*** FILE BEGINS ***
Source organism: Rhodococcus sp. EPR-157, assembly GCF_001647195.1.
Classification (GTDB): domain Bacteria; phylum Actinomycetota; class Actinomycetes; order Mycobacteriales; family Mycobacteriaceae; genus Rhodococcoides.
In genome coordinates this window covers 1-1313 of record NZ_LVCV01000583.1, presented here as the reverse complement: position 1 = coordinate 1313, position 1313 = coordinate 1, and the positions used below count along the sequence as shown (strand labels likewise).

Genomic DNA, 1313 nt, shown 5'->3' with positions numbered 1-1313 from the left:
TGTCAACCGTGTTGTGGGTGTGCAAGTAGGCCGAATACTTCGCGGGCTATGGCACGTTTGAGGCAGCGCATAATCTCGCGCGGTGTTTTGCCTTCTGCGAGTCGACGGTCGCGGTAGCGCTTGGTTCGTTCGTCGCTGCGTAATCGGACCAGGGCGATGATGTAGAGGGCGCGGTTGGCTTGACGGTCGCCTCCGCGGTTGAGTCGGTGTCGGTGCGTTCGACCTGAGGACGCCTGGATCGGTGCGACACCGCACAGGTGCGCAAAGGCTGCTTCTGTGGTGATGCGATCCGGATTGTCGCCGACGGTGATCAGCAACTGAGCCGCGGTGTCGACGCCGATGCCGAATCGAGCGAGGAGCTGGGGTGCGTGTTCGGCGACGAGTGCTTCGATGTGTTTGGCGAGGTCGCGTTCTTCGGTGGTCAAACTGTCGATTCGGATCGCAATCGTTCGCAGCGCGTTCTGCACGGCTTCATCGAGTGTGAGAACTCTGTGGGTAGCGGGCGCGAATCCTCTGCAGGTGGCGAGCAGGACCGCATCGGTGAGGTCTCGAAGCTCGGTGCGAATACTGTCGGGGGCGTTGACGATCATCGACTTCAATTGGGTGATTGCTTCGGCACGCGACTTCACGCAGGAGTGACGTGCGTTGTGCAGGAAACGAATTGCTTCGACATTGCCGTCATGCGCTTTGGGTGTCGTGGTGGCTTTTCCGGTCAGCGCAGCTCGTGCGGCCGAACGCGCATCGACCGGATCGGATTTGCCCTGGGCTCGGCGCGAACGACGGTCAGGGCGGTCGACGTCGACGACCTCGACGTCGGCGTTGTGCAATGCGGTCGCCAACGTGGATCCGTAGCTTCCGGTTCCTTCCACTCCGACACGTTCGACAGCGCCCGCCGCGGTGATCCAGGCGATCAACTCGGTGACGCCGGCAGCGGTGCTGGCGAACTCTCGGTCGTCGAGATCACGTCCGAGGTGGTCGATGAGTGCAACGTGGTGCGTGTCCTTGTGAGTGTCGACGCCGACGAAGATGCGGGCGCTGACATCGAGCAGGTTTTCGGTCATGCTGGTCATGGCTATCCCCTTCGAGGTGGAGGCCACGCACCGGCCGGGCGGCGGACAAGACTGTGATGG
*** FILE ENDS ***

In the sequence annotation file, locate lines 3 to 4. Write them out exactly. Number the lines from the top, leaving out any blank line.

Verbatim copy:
In genome coordinates this window covers 1-1313 of record NZ_LVCV01000583.1, presented here as the reverse complement: position 1 = coordinate 1313, position 1313 = coordinate 1, and the positions used below count along the sequence as shown (strand labels likewise).

Genomic DNA, 1313 nt, shown 5'->3' with positions numbered 1-1313 from the left: